The terminology around Brexit would be somewhat amusing if it were not for the fact that leaving the UK may well be the greatest politic change in a generation.
The BBC has recently released a guide to explain some of the common Brexit terms. However, in reality they do mean very little. What I might consider a Hard Brexit may be quite different from what you consider a Hard Brexit.
For example I might think a Hard Brexit means leaving the EU, stopping all migration, sending home all EU nationals living in the UK and leaving the European Customs Union. In contrast your Hard Brexit might be similar in terms of migration, but allowing current EU nationals to stay and having a fair trade deal between the UK and the EU.
Unfortunately this over simplification by the press and politicians make Brexit sound easy. The choice between Hard or Soft make it sound like we can choose the outcome just as easily as ordering a boiled egg in a hotel. But just like in a hotel sometimes what you order is not what you get.
In order for the UK to get anything (short of cutting all ties entirely) we have to convince the other member states to agree. Therefore negotiation will be required and wherever there is negotiation there will be compromise.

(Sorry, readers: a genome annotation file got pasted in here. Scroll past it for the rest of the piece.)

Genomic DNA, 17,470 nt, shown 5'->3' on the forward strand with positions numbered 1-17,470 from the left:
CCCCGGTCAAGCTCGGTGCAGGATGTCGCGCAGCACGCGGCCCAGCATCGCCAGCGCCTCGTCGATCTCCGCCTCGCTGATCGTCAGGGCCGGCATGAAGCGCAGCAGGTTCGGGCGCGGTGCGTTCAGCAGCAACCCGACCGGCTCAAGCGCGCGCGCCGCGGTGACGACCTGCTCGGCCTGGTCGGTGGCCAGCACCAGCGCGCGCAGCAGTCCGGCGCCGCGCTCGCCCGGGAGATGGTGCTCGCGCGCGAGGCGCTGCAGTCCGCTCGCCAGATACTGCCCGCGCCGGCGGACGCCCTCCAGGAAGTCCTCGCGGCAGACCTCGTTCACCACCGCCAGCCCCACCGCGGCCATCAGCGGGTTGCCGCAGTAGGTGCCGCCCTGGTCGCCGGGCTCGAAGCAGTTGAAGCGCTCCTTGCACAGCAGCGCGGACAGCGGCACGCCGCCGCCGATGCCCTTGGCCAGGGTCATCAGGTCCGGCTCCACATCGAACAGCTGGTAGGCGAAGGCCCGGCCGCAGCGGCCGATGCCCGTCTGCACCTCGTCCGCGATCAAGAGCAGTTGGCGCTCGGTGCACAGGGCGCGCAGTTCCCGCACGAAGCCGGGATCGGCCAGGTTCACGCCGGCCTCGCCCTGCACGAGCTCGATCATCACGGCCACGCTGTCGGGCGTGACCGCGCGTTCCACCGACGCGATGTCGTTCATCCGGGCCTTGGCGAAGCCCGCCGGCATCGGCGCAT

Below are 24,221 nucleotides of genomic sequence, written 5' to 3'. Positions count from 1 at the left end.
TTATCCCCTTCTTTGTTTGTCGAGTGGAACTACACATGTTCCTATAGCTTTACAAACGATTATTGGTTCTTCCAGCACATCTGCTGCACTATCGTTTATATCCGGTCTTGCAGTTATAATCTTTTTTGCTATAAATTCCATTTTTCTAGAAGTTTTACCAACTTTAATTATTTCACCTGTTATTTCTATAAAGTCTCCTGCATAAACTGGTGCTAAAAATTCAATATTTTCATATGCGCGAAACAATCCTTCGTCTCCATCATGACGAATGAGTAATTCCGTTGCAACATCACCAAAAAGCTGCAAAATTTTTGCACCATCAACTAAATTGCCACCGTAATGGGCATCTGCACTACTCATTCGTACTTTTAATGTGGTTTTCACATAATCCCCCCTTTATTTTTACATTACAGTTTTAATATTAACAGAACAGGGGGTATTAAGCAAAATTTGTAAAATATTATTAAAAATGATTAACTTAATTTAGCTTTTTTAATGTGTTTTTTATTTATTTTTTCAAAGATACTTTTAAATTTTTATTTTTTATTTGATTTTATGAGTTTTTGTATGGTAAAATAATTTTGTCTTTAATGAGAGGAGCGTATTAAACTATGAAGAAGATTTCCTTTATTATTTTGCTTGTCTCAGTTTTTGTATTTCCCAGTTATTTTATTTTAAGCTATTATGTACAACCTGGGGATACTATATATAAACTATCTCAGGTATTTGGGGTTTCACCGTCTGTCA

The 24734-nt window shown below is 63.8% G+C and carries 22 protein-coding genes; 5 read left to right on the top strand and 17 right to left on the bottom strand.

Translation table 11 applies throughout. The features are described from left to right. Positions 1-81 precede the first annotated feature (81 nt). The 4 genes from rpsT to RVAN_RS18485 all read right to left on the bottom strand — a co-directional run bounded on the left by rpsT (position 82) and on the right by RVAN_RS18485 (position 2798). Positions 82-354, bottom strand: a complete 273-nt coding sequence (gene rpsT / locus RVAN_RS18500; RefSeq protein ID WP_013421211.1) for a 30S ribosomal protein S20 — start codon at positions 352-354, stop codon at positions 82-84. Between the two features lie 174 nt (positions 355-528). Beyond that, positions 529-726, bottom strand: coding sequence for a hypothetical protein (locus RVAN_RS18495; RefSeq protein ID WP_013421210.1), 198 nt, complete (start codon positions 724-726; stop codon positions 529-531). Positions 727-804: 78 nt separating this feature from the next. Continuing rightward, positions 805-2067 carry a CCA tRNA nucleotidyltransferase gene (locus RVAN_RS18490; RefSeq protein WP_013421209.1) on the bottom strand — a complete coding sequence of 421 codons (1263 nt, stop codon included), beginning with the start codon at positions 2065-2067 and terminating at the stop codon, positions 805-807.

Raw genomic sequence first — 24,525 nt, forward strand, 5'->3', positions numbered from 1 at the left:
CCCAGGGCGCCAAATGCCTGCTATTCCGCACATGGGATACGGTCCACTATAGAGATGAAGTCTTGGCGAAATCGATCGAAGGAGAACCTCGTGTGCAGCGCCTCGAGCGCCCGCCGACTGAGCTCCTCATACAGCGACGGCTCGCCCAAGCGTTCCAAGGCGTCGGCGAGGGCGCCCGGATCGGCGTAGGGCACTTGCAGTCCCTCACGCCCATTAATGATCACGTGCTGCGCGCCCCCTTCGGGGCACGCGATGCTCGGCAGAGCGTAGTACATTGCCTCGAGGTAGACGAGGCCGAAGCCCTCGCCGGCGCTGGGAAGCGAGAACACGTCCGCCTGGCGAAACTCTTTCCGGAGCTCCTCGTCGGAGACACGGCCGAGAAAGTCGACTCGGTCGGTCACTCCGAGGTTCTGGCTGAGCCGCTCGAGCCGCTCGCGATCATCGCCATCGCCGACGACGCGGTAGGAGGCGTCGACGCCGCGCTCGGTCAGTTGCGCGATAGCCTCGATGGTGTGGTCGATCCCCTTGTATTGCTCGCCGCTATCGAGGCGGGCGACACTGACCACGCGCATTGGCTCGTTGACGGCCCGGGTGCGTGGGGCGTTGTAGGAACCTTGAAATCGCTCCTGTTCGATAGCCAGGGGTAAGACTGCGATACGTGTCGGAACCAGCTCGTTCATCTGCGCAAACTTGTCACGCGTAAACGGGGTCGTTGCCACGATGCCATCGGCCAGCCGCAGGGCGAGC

Some of these compromises have already been speculated about. For example if we want free trade we may have to accept from movement of people. This may have been the single biggest issue amongst those who voted to leave the EU any many will not be happy unless we get control of our borders back in our hands.
A comprehensive trade deal may be an alternative option, but these typically take years to conclude and many business may not be able or willing to wait that long, instead moving jobs offshore to other European countries taking their taxes and wider economic contribution with them.
Leaders of other EU nations also have their own issues to deal with. A number of EU countries having growing anti-EU sentiment and there will be many who would like Brexit to be hard on the UK. If leaving the EU can be shown to be economic suicide then the anti-EU movement in other countries is likely to dwindle.
There is likely therefore to be many issues which would not be a win-win for both the UK and Europe. As such it is likely both sides will have to make compromises in some areas to get wins in others. What these compromises might be only time will tell.